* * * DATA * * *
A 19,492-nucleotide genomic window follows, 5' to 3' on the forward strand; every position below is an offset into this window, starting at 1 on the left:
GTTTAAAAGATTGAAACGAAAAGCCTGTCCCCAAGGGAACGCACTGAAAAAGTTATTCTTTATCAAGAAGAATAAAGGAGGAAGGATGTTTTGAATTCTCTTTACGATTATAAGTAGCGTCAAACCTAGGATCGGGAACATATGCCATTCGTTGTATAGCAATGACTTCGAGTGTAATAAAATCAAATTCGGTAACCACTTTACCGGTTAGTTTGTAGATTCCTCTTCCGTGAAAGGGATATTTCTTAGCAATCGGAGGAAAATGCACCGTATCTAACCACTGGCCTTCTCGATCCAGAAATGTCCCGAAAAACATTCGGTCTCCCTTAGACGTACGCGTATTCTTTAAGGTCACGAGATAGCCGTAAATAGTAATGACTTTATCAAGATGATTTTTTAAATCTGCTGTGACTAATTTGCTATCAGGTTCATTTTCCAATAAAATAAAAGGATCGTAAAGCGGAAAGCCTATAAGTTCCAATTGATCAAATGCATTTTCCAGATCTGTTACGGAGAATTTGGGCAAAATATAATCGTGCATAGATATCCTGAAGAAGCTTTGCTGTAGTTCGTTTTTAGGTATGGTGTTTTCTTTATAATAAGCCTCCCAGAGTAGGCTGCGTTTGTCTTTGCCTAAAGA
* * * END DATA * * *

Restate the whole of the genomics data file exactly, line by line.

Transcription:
A 19,492-nucleotide genomic window follows, 5' to 3' on the forward strand; every position below is an offset into this window, starting at 1 on the left:
GTTTAAAAGATTGAAACGAAAAGCCTGTCCCCAAGGGAACGCACTGAAAAAGTTATTCTTTATCAAGAAGAATAAAGGAGGAAGGATGTTTTGAATTCTCTTTACGATTATAAGTAGCGTCAAACCTAGGATCGGGAACATATGCCATTCGTTGTATAGCAATGACTTCGAGTGTAATAAAATCAAATTCGGTAACCACTTTACCGGTTAGTTTGTAGATTCCTCTTCCGTGAAAGGGATATTTCTTAGCAATCGGAGGAAAATGCACCGTATCTAACCACTGGCCTTCTCGATCCAGAAATGTCCCGAAAAACATTCGGTCTCCCTTAGACGTACGCGTATTCTTTAAGGTCACGAGATAGCCGTAAATAGTAATGACTTTATCAAGATGATTTTTTAAATCTGCTGTGACTAATTTGCTATCAGGTTCATTTTCCAATAAAATAAAAGGATCGTAAAGCGGAAAGCCTATAAGTTCCAATTGATCAAATGCATTTTCCAGATCTGTTACGGAGAATTTGGGCAAAATATAATCGTGCATAGATATCCTGAAGAAGCTTTGCTGTAGTTCGTTTTTAGGTATGGTGTTTTCTTTATAATAAGCCTCCCAGAGTAGGCTGCGTTTGTCTTTGCCTAAAGA